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EU states slow to respond to trafficking

23.632 people were identified or presumed victims of trafficking in the EU over the 2008-2010 period. This is the most striking figure emerging from the first report on trafficking in human beings in Europe, published on Monday by the European Commission.

This is the most striking figure emerging from the first report on trafficking in human beings in Europe, published on Monday by the European Commission. Despite this worrying background, to date, only 6 out of the 27 EU Member States have fully transposed the EU Anti-Trafficking Directive into their national legislation, with the deadline having expired on 6 April.

The report also highlights that the number of people being trafficked in and to the EU increased by 18% from 2008 to 2010, but less traffickers end up behind bars, since convictions decreased by 13% over the same period.

"It is difficult to imagine that in our free and democratic EU countries tens of thousands of human beings can be deprived of their liberty and exploited, traded as commodities for profit. But this is the sad truth and trafficking in human beings is all around us, closer than we think. I am very disappointed to see that, despite these alarming trends, only a few countries have implemented the anti-trafficking legislation and I urge those who have not yet done so to respect their obligations", said Cecilia Malmström, EU Commissioner for Home Affairs.

If the Directive is fully transposed, it has the potential to have concrete impact on the lives of the victims and to prevent others from falling victim to this crime. The new EU legislation covers actions in different areas such as criminal law provisions, prosecution of offenders, victims' support and victims' rights in criminal proceedings and prevention. It also foresees the establishment in each Member State of a national rapporteur or equivalent mechanism reporting on trends, gathering data and measure the impact of anti-trafficking activities.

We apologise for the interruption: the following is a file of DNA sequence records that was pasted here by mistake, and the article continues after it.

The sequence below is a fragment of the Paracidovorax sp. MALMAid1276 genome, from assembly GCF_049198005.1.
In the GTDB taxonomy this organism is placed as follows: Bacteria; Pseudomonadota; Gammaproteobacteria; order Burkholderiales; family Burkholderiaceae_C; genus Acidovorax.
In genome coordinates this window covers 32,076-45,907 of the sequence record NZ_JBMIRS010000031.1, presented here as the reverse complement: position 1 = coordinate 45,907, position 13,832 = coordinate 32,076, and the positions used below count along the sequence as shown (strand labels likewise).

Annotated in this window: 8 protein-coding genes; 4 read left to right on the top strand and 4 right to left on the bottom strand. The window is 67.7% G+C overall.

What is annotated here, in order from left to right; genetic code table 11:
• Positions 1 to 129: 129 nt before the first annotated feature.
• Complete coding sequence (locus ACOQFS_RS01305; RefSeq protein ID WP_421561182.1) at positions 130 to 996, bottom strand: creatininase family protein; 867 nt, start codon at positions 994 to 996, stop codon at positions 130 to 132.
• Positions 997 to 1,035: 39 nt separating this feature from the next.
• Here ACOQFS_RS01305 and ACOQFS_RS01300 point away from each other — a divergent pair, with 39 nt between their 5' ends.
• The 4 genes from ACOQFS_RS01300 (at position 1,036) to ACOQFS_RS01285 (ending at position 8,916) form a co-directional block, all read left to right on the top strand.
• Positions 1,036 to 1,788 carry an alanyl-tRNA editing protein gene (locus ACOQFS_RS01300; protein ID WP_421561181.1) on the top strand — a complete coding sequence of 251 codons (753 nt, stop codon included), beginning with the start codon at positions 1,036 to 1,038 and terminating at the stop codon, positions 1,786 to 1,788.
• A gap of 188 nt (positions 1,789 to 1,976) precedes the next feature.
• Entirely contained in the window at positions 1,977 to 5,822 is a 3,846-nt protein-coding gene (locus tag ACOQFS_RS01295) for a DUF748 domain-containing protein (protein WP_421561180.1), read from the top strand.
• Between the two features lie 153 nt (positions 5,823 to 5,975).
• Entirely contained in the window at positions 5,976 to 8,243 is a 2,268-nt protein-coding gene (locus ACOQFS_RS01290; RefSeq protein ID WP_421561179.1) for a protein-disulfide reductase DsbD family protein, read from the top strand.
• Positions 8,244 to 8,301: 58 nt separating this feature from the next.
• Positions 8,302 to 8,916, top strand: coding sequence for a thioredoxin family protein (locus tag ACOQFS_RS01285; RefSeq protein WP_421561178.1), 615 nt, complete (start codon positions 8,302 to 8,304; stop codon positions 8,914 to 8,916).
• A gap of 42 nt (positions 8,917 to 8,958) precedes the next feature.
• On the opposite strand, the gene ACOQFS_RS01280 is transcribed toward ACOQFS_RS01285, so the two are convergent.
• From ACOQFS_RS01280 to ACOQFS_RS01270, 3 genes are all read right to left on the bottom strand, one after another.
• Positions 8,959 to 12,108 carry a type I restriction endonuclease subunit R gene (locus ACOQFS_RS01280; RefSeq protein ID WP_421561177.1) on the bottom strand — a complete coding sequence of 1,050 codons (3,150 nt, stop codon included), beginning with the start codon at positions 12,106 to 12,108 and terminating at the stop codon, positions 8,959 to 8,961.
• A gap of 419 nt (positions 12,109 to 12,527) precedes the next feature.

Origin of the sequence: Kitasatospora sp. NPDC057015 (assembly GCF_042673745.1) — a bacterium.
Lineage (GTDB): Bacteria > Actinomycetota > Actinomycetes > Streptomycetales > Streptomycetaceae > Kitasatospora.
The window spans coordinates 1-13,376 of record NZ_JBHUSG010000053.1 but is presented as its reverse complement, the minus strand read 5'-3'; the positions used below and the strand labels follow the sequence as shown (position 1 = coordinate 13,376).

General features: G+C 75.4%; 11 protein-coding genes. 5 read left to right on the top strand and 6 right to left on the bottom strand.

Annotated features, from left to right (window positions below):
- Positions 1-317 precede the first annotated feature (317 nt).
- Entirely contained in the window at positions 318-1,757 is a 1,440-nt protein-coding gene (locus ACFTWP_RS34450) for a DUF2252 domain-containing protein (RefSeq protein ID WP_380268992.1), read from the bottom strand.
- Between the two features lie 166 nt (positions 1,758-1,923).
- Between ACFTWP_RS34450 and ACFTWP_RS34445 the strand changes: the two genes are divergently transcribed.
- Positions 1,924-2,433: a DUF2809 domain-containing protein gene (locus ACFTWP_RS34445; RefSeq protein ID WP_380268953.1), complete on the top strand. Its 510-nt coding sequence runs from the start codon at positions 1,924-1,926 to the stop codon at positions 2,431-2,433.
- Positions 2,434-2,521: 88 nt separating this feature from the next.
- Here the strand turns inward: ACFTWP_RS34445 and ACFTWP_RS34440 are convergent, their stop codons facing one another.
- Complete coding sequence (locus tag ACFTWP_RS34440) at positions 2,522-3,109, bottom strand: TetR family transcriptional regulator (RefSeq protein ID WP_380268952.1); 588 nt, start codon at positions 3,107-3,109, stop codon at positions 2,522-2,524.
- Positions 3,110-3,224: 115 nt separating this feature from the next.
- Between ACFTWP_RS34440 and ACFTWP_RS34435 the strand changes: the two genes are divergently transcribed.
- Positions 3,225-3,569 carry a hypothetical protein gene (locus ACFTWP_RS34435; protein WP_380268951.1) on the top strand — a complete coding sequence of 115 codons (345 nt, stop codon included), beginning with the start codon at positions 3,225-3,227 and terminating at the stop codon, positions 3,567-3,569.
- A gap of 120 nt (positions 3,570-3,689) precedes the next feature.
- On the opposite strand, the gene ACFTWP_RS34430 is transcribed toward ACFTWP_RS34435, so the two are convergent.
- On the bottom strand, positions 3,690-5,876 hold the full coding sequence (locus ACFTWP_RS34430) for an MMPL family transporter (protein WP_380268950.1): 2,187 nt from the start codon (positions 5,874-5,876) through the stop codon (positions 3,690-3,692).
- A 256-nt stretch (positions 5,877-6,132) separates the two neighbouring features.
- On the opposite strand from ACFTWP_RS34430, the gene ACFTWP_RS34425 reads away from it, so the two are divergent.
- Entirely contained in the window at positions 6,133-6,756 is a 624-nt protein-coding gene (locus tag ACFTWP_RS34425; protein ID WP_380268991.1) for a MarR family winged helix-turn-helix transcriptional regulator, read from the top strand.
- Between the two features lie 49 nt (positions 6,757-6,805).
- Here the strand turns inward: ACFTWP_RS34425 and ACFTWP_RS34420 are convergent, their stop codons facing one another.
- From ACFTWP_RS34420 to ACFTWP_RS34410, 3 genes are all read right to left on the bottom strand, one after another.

The total number of identified and presumed victims was 6,309 in 2008; 7795 in 2009 and 9,528 in 2010, with an increase of 18% over the 3 reference years. The profile of victims by gender and age in the three reference years was 68% women, 17% men, 12% girls and 3% boys. The majority of the identified and presumed victims are trafficked for sexual exploitation (62%). Trafficking for forced labour (25%) comes second and trafficking in other forms such as trafficking for the removal of organs, for criminal activities or for selling of children follow with smaller percentages (14%). Most victims detected in EU Member States are citizens from Romania and Bulgaria. Most victims having citizenship outside of the EU Member States are from Nigeria and China. The total number of convictions for trafficking in human beings decreased by 13% from 2008 to 2010.

The European Commission is also presenting an overview of the rights of the victims of trafficking in human beings to provide clear, user-friendly information on the labour, social, residence and compensation rights individuals are entitled to under EU law.

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